# What's the weight of this cabbage

I knew we usually say how much weight of, but I am wondering if I can say what is the weight of, as I came across some sentences like what's area of. why do we need collocate what with area rather than how much or there is no rule for this, it just sound natural to you?

• I believe the specific text string "what's area of" could never appear in a syntactically valid English utterance. But what exactly is your question? – FumbleFingers Reinstate Monica Sep 8 '18 at 18:11
• ...I'm guessing wildly here, but are you comparing The weight of this cabbage is 500 grams to This cabbage weighs 500 grams, and asking what's the equivalent of that second form with The area of his farm is 2 square kilometres. In that context you might say His farm extends [for] 2 square kilometres, but it's not such a common usage in natural speech. – FumbleFingers Reinstate Monica Sep 8 '18 at 18:27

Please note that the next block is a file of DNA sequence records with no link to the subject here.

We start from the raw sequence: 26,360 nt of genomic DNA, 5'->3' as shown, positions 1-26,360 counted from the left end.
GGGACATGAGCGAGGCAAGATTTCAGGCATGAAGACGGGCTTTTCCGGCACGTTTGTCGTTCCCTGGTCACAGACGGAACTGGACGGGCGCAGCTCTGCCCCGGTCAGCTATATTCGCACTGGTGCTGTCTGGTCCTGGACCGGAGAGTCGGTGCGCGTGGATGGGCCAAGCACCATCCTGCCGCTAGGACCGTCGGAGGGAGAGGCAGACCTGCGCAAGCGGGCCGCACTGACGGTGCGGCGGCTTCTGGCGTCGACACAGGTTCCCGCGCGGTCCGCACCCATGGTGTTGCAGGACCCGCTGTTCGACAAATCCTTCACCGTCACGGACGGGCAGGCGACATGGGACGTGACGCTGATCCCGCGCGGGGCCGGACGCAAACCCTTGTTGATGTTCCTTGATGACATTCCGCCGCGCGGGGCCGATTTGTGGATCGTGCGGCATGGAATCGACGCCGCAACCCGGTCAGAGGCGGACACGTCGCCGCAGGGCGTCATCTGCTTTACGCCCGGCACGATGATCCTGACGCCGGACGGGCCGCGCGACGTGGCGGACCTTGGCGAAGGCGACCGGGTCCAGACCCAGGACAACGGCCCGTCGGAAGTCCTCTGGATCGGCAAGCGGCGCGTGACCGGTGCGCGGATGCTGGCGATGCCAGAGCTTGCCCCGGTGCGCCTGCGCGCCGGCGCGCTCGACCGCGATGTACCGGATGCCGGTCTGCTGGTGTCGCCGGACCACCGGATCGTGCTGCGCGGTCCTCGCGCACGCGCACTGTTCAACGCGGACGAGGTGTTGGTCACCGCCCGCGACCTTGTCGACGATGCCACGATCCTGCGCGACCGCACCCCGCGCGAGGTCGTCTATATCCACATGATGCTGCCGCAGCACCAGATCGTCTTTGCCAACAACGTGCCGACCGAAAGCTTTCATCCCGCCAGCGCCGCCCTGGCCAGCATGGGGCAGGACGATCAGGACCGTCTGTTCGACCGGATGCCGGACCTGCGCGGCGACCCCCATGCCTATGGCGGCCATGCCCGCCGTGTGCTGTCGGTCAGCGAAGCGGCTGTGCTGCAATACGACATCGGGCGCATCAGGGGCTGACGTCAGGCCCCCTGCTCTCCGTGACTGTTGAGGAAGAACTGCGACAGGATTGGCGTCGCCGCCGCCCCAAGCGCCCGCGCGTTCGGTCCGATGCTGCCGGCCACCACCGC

• We can ask What does it weigh? How much is not the only way to ask. – Tᴚoɯɐuo Sep 8 '18 at 18:46

1) What is the weight of this cabbage? [that's fine]

How much does this cabbage weigh. [But people often say it like that.]

2) What's the area of this room? [fine]

How large is this room? [Often said like that]

This is true of most weights and measurements in everyday life/conversation

How much does x weigh? How high is X? How big is x? [for an area in square feet or meters or yards, acres, etc.] How long is x? How wide is x?

All those can be said as: What is the weight, height, size, length, width of x.

There are two ways to express all these things in English. Both can be used. And both are used. But the ones with how are what you hear in everyday speech.